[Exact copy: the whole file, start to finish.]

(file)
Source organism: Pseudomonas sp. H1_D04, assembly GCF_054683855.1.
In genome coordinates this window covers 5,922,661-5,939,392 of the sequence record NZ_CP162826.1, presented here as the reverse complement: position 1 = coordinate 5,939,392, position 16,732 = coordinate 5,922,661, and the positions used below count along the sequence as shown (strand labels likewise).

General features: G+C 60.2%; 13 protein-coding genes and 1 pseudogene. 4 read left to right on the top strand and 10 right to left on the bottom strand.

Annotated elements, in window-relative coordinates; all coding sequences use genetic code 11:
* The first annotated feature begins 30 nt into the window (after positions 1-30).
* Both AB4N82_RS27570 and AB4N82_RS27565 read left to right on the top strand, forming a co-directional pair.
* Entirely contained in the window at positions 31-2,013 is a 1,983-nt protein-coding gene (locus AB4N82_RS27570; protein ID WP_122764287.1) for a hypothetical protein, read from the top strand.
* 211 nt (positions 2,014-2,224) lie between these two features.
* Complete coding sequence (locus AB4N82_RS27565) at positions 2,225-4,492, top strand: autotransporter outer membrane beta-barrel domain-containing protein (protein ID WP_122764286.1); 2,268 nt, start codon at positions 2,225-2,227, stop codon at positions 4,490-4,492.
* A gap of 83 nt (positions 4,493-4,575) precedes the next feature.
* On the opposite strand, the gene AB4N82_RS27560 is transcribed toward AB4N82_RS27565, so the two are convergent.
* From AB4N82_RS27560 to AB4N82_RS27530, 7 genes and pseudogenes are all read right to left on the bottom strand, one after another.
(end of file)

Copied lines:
Source organism: Pseudomonas sp. H1_D04, assembly GCF_054683855.1.
In genome coordinates this window covers 5,922,661-5,939,392 of the sequence record NZ_CP162826.1, presented here as the reverse complement: position 1 = coordinate 5,939,392, position 16,732 = coordinate 5,922,661, and the positions used below count along the sequence as shown (strand labels likewise).

General features: G+C 60.2%; 13 protein-coding genes and 1 pseudogene. 4 read left to right on the top strand and 10 right to left on the bottom strand.

Annotated elements, in window-relative coordinates; all coding sequences use genetic code 11:
* The first annotated feature begins 30 nt into the window (after positions 1-30).
* Both AB4N82_RS27570 and AB4N82_RS27565 read left to right on the top strand, forming a co-directional pair.
* Entirely contained in the window at positions 31-2,013 is a 1,983-nt protein-coding gene (locus AB4N82_RS27570; protein ID WP_122764287.1) for a hypothetical protein, read from the top strand.
* 211 nt (positions 2,014-2,224) lie between these two features.
* Complete coding sequence (locus AB4N82_RS27565) at positions 2,225-4,492, top strand: autotransporter outer membrane beta-barrel domain-containing protein (protein ID WP_122764286.1); 2,268 nt, start codon at positions 2,225-2,227, stop codon at positions 4,490-4,492.
* A gap of 83 nt (positions 4,493-4,575) precedes the next feature.
* On the opposite strand, the gene AB4N82_RS27560 is transcribed toward AB4N82_RS27565, so the two are convergent.
* From AB4N82_RS27560 to AB4N82_RS27530, 7 genes and pseudogenes are all read right to left on the bottom strand, one after another.